Empirical Analysis: Technological character, type of function, and longevity of standardized knowledge

Author Name TAMURA Suguru (Senior Fellow, RIETI)
Creation Date/NO. March 2017 17-P-007
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This study determines the validity of the current de jure standards management system. The de jure standard is an important tool for innovation policy, and also forms part of the social infrastructure. However, its management system, following standards formation, has not been well investigated. Its review interval has been fixed in the management system and maintained without empirical examinations. The validity of a fixed review interval is examined in this study. For this purpose, the factors that could potentially influence the longevity of standards are examined, and ways to improve the management system of de jure standards are discussed. The de jure standard is used in both developing and developed countries; hence, the policy implications are applicable across the world. This study finds through the empirical analysis that the type (or function) of de jure standards (e.g., design and mark standards) influences longevity. The influence of designs on innovation is an emerging research area that is currently studied through the analysis of design patent data. However, the design and mark standards have not been well studied from an economic perspective. In sum, this study has the following contributions: 1) Technological categories have significantly different effects on longevity, and the longevity of some technological sectors is longer than others, which indicates a need for a more flexible interval system, 2) The results indicate that the longevity of the design and mark standard is longer than that of other types of standards, and 3) Longevity is not significant in the information technology category. This result could support the argument that information technology becomes a General Purpose Technology (GPT).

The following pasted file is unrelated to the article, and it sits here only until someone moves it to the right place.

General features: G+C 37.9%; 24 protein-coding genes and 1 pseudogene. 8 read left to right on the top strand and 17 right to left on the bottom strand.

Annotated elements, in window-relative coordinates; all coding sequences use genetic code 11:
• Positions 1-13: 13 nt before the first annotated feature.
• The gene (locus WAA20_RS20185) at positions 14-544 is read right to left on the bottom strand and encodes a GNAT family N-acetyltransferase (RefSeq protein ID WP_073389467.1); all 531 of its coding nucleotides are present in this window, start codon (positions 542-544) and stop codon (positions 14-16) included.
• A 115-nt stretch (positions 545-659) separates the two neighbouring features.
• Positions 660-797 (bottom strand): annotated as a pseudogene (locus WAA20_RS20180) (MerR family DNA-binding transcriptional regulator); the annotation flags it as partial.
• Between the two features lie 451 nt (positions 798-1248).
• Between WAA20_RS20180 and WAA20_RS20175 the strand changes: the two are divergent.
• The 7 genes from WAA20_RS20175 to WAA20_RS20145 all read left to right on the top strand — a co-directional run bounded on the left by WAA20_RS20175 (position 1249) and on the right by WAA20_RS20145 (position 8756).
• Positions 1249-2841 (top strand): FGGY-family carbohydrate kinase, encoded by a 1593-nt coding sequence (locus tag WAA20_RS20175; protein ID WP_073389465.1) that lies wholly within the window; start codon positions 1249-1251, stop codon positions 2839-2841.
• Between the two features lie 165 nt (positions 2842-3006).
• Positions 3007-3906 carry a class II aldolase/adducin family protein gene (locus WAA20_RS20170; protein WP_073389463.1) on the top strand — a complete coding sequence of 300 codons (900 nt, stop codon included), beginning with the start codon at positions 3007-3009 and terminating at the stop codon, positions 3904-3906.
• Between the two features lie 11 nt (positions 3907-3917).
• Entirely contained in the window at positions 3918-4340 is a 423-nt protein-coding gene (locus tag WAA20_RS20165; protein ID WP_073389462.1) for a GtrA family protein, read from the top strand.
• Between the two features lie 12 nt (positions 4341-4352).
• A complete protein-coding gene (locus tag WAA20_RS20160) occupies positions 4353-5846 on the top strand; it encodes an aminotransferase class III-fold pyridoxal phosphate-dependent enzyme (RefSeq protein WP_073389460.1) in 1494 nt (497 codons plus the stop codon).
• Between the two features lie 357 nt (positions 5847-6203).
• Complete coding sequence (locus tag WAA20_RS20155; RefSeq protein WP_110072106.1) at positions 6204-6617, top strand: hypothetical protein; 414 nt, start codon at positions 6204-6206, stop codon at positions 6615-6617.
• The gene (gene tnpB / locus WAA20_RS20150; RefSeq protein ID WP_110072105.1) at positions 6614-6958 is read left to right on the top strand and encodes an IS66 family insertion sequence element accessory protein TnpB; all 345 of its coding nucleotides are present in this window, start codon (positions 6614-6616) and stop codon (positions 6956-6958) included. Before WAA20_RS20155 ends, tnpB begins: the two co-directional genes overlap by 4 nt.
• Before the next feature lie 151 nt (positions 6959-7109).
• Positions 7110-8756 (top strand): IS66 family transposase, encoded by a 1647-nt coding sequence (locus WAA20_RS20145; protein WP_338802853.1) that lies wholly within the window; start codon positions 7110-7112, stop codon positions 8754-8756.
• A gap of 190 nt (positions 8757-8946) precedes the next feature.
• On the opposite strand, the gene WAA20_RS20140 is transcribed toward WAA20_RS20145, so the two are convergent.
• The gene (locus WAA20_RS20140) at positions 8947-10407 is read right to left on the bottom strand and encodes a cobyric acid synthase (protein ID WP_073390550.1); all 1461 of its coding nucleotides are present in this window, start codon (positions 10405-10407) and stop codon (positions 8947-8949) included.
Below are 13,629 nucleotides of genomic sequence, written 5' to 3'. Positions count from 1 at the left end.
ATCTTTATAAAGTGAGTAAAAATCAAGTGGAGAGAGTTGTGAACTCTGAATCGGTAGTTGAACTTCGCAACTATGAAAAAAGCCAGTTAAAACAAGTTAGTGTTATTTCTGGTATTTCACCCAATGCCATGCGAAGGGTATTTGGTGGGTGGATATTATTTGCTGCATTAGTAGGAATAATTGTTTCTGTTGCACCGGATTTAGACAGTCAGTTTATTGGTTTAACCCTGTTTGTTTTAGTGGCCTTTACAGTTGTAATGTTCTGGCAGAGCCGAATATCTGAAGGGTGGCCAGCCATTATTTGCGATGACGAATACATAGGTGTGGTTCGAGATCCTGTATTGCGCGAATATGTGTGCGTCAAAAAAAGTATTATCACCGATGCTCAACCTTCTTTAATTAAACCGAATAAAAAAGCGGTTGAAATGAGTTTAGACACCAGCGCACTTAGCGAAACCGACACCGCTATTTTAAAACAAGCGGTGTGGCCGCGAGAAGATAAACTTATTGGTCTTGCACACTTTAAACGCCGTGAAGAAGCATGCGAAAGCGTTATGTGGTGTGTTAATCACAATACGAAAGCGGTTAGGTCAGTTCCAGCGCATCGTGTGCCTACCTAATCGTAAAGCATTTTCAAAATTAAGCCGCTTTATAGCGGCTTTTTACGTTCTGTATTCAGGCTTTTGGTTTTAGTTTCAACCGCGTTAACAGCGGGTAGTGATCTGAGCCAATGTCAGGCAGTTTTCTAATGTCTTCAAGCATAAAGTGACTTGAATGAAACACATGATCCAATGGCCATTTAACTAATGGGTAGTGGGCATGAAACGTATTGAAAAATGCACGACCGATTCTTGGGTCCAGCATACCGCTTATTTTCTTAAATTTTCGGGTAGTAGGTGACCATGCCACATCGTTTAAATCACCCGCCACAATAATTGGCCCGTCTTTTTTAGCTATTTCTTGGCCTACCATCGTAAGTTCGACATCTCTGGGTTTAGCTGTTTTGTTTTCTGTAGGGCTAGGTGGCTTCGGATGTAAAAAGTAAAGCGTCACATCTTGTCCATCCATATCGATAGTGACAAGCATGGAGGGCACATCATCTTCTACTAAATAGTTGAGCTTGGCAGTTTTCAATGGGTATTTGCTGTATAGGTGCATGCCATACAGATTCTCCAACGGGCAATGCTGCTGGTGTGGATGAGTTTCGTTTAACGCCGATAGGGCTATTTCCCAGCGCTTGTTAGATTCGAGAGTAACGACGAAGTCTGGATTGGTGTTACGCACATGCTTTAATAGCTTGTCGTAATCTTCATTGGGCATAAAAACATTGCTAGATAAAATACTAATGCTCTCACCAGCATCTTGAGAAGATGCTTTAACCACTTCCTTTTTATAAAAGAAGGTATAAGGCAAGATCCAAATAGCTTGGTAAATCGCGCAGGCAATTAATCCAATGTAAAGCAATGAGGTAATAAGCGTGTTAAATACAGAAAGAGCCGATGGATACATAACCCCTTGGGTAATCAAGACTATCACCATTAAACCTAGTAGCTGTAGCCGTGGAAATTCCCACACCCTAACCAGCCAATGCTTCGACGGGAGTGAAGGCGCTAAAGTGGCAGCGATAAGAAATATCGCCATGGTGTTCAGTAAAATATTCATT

Published: Tamura, Suguru, 2019. "Technological character, function type, and the longevity of standardized knowledge," Applied Economics Letters, Vol. 26(1), pp. 40-53